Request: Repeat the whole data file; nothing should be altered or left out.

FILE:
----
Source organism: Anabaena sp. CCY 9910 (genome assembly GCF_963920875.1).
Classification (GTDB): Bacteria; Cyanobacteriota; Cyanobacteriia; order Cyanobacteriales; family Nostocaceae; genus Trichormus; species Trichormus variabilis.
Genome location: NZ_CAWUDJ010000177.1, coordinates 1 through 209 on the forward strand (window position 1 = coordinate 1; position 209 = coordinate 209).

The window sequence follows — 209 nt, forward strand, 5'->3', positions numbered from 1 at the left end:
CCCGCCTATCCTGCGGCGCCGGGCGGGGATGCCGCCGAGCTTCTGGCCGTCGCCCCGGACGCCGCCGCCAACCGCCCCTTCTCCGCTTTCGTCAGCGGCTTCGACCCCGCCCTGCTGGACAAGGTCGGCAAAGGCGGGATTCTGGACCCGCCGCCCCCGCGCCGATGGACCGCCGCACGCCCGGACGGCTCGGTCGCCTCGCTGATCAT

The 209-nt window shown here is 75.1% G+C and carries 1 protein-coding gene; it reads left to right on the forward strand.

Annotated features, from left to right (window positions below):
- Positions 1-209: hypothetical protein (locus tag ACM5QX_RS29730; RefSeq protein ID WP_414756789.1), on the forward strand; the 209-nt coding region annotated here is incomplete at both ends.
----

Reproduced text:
Source organism: Anabaena sp. CCY 9910 (genome assembly GCF_963920875.1).
Classification (GTDB): Bacteria; Cyanobacteriota; Cyanobacteriia; order Cyanobacteriales; family Nostocaceae; genus Trichormus; species Trichormus variabilis.
Genome location: NZ_CAWUDJ010000177.1, coordinates 1 through 209 on the forward strand (window position 1 = coordinate 1; position 209 = coordinate 209).

The window sequence follows — 209 nt, forward strand, 5'->3', positions numbered from 1 at the left end:
CCCGCCTATCCTGCGGCGCCGGGCGGGGATGCCGCCGAGCTTCTGGCCGTCGCCCCGGACGCCGCCGCCAACCGCCCCTTCTCCGCTTTCGTCAGCGGCTTCGACCCCGCCCTGCTGGACAAGGTCGGCAAAGGCGGGATTCTGGACCCGCCGCCCCCGCGCCGATGGACCGCCGCACGCCCGGACGGCTCGGTCGCCTCGCTGATCAT

The 209-nt window shown here is 75.1% G+C and carries 1 protein-coding gene; it reads left to right on the forward strand.

Annotated features, from left to right (window positions below):
- Positions 1-209: hypothetical protein (locus tag ACM5QX_RS29730; RefSeq protein ID WP_414756789.1), on the forward strand; the 209-nt coding region annotated here is incomplete at both ends.